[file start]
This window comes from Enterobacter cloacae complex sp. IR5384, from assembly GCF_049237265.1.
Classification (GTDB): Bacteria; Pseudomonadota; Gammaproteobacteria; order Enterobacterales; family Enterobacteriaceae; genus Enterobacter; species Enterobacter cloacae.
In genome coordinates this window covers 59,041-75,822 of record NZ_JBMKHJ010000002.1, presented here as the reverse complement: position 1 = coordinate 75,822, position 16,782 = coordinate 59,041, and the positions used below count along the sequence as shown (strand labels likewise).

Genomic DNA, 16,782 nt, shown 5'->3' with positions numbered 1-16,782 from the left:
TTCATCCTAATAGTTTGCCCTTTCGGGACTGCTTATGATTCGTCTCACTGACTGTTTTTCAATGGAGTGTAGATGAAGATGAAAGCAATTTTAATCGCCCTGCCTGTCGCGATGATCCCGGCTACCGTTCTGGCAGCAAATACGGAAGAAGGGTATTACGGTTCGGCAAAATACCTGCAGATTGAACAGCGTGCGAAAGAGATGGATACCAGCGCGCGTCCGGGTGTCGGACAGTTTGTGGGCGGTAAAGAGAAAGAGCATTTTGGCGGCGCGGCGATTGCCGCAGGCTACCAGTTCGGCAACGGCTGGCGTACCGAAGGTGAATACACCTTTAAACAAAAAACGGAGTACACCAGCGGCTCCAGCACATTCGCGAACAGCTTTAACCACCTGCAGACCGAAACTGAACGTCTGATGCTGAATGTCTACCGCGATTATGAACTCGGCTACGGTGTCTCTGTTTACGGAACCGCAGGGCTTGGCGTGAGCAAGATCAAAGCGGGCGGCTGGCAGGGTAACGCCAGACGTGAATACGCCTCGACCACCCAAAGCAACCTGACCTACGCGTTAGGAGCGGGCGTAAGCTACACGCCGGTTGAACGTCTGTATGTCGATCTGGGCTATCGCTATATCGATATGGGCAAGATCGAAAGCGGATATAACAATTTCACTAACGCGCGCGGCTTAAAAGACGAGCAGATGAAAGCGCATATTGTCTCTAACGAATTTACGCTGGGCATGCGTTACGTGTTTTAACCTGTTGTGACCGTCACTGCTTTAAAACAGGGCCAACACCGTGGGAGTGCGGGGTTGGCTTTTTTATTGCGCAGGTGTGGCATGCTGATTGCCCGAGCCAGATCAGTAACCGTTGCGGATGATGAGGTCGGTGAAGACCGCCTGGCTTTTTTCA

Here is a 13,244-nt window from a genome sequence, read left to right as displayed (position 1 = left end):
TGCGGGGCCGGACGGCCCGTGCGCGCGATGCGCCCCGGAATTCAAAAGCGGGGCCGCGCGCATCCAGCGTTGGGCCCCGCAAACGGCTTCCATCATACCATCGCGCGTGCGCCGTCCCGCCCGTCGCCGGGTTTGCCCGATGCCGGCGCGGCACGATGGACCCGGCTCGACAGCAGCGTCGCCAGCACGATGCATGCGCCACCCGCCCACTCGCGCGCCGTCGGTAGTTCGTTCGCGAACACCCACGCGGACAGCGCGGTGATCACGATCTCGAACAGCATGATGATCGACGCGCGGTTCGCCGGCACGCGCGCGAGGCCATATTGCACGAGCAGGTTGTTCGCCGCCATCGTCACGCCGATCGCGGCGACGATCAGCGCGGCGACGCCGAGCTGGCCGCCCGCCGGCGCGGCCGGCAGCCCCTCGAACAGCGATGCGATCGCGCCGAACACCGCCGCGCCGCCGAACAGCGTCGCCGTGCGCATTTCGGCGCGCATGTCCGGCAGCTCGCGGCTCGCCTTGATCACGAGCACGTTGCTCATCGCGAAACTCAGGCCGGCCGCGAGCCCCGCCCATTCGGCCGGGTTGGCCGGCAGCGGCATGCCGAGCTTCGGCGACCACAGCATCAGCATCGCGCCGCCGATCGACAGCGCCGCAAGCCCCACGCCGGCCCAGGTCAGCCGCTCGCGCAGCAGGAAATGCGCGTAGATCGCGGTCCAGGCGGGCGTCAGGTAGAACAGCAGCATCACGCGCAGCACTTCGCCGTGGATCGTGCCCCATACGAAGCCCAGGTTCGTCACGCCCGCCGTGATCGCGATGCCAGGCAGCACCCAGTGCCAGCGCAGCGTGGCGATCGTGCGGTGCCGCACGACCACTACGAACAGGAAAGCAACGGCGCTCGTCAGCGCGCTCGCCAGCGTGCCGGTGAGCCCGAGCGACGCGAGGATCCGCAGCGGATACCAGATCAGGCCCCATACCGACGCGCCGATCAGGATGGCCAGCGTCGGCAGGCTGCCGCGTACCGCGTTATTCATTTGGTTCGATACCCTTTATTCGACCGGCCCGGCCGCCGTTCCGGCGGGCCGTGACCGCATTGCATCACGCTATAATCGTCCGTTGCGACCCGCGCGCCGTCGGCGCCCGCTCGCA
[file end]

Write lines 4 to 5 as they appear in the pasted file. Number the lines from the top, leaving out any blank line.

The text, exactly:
Genomic DNA, 16,782 nt, shown 5'->3' with positions numbered 1-16,782 from the left:
TTCATCCTAATAGTTTGCCCTTTCGGGACTGCTTATGATTCGTCTCACTGACTGTTTTTCAATGGAGTGTAGATGAAGATGAAAGCAATTTTAATCGCCCTGCCTGTCGCGATGATCCCGGCTACCGTTCTGGCAGCAAATACGGAAGAAGGGTATTACGGTTCGGCAAAATACCTGCAGATTGAACAGCGTGCGAAAGAGATGGATACCAGCGCGCGTCCGGGTGTCGGACAGTTTGTGGGCGGTAAAGAGAAAGAGCATTTTGGCGGCGCGGCGATTGCCGCAGGCTACCAGTTCGGCAACGGCTGGCGTACCGAAGGTGAATACACCTTTAAACAAAAAACGGAGTACACCAGCGGCTCCAGCACATTCGCGAACAGCTTTAACCACCTGCAGACCGAAACTGAACGTCTGATGCTGAATGTCTACCGCGATTATGAACTCGGCTACGGTGTCTCTGTTTACGGAACCGCAGGGCTTGGCGTGAGCAAGATCAAAGCGGGCGGCTGGCAGGGTAACGCCAGACGTGAATACGCCTCGACCACCCAAAGCAACCTGACCTACGCGTTAGGAGCGGGCGTAAGCTACACGCCGGTTGAACGTCTGTATGTCGATCTGGGCTATCGCTATATCGATATGGGCAAGATCGAAAGCGGATATAACAATTTCACTAACGCGCGCGGCTTAAAAGACGAGCAGATGAAAGCGCATATTGTCTCTAACGAATTTACGCTGGGCATGCGTTACGTGTTTTAACCTGTTGTGACCGTCACTGCTTTAAAACAGGGCCAACACCGTGGGAGTGCGGGGTTGGCTTTTTTATTGCGCAGGTGTGGCATGCTGATTGCCCGAGCCAGATCAGTAACCGTTGCGGATGATGAGGTCGGTGAAGACCGCCTGGCTTTTTTCA